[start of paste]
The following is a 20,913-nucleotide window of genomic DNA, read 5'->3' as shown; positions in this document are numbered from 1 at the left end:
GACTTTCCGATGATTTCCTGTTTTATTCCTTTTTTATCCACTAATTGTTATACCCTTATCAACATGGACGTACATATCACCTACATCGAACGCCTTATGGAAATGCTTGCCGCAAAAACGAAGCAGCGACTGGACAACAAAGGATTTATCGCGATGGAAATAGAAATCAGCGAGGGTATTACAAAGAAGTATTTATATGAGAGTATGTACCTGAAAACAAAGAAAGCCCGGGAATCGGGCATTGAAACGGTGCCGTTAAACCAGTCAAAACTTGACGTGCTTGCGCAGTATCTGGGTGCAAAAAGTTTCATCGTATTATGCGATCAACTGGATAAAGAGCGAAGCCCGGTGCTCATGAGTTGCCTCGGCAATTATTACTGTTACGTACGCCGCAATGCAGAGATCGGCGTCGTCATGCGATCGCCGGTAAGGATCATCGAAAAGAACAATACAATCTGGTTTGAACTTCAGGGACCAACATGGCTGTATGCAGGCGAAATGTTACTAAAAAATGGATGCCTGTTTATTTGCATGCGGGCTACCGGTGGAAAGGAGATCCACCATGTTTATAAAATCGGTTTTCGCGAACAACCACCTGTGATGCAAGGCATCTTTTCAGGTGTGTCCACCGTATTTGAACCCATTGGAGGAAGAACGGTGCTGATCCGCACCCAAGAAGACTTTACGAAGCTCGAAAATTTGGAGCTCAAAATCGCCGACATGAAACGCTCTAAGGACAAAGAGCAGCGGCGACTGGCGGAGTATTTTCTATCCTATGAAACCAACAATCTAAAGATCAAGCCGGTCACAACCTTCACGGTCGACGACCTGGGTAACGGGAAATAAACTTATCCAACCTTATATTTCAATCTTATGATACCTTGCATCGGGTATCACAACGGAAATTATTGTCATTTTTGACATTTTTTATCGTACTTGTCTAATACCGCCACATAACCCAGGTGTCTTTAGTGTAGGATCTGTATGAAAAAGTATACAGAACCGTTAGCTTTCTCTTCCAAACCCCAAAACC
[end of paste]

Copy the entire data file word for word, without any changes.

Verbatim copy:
The following is a 20,913-nucleotide window of genomic DNA, read 5'->3' as shown; positions in this document are numbered from 1 at the left end:
GACTTTCCGATGATTTCCTGTTTTATTCCTTTTTTATCCACTAATTGTTATACCCTTATCAACATGGACGTACATATCACCTACATCGAACGCCTTATGGAAATGCTTGCCGCAAAAACGAAGCAGCGACTGGACAACAAAGGATTTATCGCGATGGAAATAGAAATCAGCGAGGGTATTACAAAGAAGTATTTATATGAGAGTATGTACCTGAAAACAAAGAAAGCCCGGGAATCGGGCATTGAAACGGTGCCGTTAAACCAGTCAAAACTTGACGTGCTTGCGCAGTATCTGGGTGCAAAAAGTTTCATCGTATTATGCGATCAACTGGATAAAGAGCGAAGCCCGGTGCTCATGAGTTGCCTCGGCAATTATTACTGTTACGTACGCCGCAATGCAGAGATCGGCGTCGTCATGCGATCGCCGGTAAGGATCATCGAAAAGAACAATACAATCTGGTTTGAACTTCAGGGACCAACATGGCTGTATGCAGGCGAAATGTTACTAAAAAATGGATGCCTGTTTATTTGCATGCGGGCTACCGGTGGAAAGGAGATCCACCATGTTTATAAAATCGGTTTTCGCGAACAACCACCTGTGATGCAAGGCATCTTTTCAGGTGTGTCCACCGTATTTGAACCCATTGGAGGAAGAACGGTGCTGATCCGCACCCAAGAAGACTTTACGAAGCTCGAAAATTTGGAGCTCAAAATCGCCGACATGAAACGCTCTAAGGACAAAGAGCAGCGGCGACTGGCGGAGTATTTTCTATCCTATGAAACCAACAATCTAAAGATCAAGCCGGTCACAACCTTCACGGTCGACGACCTGGGTAACGGGAAATAAACTTATCCAACCTTATATTTCAATCTTATGATACCTTGCATCGGGTATCACAACGGAAATTATTGTCATTTTTGACATTTTTTATCGTACTTGTCTAATACCGCCACATAACCCAGGTGTCTTTAGTGTAGGATCTGTATGAAAAAGTATACAGAACCGTTAGCTTTCTCTTCCAAACCCCAAAACC